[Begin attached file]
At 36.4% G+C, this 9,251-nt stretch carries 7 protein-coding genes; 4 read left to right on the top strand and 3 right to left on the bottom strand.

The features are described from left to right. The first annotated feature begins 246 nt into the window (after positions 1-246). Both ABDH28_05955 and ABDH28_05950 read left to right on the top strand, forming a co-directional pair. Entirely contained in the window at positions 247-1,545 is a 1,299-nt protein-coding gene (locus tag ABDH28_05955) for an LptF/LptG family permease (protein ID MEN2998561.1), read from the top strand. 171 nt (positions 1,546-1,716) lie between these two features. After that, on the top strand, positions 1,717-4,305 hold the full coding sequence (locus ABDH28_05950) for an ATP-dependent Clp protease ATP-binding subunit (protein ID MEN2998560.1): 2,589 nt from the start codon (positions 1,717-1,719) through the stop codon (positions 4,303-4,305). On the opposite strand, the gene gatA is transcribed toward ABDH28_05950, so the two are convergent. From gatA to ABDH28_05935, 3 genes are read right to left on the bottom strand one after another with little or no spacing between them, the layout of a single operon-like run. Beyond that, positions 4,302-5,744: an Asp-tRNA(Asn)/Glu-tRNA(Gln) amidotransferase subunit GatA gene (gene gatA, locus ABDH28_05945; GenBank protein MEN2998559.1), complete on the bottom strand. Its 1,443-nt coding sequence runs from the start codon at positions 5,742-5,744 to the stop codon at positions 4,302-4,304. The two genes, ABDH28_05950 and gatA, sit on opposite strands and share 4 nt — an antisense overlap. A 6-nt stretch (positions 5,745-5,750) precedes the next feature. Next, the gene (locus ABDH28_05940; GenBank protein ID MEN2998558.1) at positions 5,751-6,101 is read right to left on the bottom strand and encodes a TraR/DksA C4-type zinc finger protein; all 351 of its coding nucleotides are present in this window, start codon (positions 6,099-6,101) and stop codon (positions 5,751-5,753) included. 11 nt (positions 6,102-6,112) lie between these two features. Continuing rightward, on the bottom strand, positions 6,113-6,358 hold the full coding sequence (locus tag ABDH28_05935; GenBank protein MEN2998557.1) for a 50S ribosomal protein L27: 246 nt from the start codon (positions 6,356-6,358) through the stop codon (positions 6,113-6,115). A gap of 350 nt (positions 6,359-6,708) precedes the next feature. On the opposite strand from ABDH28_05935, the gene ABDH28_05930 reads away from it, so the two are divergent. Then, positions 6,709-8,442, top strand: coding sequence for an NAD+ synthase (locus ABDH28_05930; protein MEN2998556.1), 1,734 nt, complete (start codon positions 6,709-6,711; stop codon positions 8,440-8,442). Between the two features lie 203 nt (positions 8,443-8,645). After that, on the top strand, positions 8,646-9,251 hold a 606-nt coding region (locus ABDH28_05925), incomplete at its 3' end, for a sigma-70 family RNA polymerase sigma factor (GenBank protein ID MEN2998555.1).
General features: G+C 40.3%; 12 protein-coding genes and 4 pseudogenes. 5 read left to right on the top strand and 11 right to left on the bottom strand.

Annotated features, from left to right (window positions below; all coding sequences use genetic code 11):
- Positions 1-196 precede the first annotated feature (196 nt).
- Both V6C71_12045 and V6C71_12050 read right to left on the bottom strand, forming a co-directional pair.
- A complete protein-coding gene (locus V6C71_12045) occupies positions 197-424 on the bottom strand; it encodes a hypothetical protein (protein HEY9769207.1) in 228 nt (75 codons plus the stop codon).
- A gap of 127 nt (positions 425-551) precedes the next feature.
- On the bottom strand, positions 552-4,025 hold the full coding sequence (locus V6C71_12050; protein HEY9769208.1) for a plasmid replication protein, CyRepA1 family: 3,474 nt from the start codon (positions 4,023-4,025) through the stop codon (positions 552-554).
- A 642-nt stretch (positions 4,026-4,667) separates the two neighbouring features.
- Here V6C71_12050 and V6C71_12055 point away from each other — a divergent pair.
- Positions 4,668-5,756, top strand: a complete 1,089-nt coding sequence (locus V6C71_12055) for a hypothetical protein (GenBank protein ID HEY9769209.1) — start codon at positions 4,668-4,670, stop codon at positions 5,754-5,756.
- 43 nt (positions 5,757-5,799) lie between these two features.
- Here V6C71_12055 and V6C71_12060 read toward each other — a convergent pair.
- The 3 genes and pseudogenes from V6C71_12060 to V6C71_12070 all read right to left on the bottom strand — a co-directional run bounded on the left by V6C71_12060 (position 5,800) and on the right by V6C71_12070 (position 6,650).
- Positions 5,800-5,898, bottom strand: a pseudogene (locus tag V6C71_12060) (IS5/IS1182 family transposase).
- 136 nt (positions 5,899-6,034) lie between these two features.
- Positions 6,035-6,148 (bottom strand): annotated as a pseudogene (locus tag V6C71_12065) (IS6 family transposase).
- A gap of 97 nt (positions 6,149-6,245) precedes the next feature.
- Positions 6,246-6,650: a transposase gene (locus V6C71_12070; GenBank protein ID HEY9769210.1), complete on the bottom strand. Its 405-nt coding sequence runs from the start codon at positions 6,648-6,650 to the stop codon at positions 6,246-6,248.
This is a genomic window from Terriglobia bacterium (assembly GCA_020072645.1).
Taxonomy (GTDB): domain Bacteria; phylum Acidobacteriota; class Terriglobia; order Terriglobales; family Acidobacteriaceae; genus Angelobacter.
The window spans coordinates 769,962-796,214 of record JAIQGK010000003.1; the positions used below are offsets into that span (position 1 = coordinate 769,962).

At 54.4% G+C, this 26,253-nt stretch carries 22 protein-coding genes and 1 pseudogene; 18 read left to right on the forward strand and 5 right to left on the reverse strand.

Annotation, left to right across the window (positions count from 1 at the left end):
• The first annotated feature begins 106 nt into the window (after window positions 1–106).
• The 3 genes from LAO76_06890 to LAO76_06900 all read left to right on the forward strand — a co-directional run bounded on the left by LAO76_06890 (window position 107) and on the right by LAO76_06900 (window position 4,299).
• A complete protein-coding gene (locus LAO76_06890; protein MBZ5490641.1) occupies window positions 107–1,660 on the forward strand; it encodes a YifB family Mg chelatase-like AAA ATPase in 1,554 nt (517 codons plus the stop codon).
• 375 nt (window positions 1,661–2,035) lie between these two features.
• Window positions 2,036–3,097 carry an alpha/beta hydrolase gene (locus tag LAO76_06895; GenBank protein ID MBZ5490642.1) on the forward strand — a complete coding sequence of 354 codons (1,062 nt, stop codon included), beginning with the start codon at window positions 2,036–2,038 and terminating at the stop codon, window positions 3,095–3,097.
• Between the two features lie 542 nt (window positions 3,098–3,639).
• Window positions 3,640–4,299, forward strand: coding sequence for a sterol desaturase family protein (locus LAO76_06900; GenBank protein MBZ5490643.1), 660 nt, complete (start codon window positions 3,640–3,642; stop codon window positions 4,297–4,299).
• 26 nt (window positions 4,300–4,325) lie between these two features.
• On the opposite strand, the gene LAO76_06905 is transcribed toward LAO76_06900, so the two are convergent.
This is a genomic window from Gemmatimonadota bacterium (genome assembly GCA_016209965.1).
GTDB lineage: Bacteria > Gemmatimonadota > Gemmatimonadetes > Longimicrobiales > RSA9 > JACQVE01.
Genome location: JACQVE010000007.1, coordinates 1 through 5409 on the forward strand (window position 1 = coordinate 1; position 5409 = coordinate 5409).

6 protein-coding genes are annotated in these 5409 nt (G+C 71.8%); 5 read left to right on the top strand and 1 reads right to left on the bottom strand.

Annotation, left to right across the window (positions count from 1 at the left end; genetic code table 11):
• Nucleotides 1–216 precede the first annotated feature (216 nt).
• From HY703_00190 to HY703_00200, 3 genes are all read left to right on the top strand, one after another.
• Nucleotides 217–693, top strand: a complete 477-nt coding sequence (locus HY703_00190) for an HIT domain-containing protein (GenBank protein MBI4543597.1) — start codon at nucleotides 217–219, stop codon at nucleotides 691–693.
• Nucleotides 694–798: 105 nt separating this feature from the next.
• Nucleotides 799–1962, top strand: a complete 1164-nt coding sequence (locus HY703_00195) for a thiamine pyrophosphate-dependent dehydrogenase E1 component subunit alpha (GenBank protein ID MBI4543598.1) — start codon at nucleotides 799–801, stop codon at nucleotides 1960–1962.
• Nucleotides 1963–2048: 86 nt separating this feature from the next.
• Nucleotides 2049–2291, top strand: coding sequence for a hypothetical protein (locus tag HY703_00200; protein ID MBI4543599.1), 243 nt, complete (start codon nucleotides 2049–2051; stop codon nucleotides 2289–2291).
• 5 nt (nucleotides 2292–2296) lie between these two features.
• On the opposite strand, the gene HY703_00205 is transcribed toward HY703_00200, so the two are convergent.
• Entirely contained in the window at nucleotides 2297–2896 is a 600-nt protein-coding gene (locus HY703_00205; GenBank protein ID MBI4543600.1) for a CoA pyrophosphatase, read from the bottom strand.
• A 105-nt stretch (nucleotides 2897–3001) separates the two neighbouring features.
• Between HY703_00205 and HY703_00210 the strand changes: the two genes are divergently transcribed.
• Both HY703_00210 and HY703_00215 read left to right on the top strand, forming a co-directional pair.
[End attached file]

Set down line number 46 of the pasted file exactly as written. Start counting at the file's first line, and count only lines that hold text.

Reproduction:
• Nucleotides 2049–2291, top strand: coding sequence for a hypothetical protein (locus tag HY703_00200; protein ID MBI4543599.1), 243 nt, complete (start codon nucleotides 2049–2051; stop codon nucleotides 2289–2291).